According to the former chairwoman of the Federal Election Commission, Ann Ravel, it’s time for the agency to start cracking down on the spread of “disinformation” online. Ravel, who still has friends and allies sitting on the panel, argued last week that political content on the internet should be substantially regulated by the federal government. Publishers and users should be held accountable for what they share online, she said. And as far as she’s concerned, those users should be open to libel suits if they share “fake news” on their social media feeds.
In a paper published last week, Ravel and her co-authors laid out what they saw as a necessary step in government regulation given the news about Facebook and Russian propaganda. The authors proposed the following dystopian scenario:
“After a social media user clicks ‘share’ on a disputed item (if the platforms do not remove them and only label them as disputed), government can require that the user be reminded of the definition of libel against a public figure,” they wrote. “Libel of public figures requires ‘actual malice,’ defined as knowledge of falsity or reckless disregard for the truth. Sharing an item that has been flagged as untrue might trigger liability under libel laws.”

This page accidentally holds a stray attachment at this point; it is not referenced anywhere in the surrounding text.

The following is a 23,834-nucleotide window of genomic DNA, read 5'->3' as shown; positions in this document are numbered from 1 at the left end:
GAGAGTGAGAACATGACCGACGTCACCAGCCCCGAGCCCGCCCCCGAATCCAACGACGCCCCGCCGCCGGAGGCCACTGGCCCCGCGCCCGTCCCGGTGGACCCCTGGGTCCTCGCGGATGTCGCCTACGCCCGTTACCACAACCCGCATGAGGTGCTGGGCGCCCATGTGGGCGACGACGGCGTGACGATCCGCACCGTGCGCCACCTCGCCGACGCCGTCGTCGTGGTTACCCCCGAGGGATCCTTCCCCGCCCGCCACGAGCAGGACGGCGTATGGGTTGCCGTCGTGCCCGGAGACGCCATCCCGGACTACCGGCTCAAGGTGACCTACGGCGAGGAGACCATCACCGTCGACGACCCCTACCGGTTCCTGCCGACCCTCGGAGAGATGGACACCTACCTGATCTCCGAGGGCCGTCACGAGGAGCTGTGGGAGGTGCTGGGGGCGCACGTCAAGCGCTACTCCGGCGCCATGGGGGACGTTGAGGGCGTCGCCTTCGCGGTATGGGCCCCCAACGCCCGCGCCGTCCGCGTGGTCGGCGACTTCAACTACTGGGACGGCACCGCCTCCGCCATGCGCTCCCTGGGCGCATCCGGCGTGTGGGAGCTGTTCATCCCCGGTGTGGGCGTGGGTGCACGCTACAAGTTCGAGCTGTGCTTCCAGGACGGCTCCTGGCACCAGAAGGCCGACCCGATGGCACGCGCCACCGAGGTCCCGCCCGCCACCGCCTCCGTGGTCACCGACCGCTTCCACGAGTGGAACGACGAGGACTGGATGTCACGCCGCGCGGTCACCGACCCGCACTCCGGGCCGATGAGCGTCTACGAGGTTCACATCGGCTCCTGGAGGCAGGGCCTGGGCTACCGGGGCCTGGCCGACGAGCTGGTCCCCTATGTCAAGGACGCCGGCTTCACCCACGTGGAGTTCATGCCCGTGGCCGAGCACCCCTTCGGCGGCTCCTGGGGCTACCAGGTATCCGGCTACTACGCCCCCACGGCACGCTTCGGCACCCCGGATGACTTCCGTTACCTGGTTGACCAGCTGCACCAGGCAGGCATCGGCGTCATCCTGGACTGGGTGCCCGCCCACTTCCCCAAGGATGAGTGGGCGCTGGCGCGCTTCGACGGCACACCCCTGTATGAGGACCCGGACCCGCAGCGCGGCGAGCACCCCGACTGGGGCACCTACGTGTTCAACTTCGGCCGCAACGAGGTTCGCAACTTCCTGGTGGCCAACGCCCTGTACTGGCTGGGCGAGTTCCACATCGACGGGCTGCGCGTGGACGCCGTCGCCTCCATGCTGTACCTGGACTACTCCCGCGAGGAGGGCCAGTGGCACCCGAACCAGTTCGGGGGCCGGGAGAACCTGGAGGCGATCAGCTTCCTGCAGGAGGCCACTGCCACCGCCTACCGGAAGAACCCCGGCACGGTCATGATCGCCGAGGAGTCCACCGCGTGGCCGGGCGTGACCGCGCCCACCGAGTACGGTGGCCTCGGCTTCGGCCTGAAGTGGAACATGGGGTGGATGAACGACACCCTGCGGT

The Washington Examiner said this about Ravel’s proposal:
She would include ‘fake news,’ not just paid ads, to be regulated, though it’s never defined other than the Democrat’s description of ‘disinformation.’ And anybody who shares or retweets it could face a libel suit. She would also use regulation to ‘improve voter competence,’ according to the new proposal titled Fool Me Once: The Case for Government Regulation of ‘Fake News.’
The site’s Paul Bedard spoke to former FEC Chairman Lee Goodman, who expressed alarm at the proposals.
“Ann’s proposal is full blown regulation of all political content, even discussion of issues, posted at any time, for free or for a fee, on any online platform, from Facebook to the NewYorkTimes.com,” said Goodman. “A fatal flaw of Ann’s proposal is that it cannot define what is, or is not, ‘disinformation’ in a political message. Nevertheless, it proposes to tag threats of libel lawsuits and liability to thousands of American citizens who might want to retweet or forward a message that somebody else subjectively considers to be ‘disinformational.’ I call that the big chill.”
This is why we would prefer President Trump to lay off similar threats he’s made to the fake news media. While we fully understand where the president is coming from, he diminishes the high ground when he talks about “opening up the libel laws” and allows fanatical liberals like Ravel to wage war on freedom of speech. It’s important for Republicans to be on the right side of history when it comes to this debate.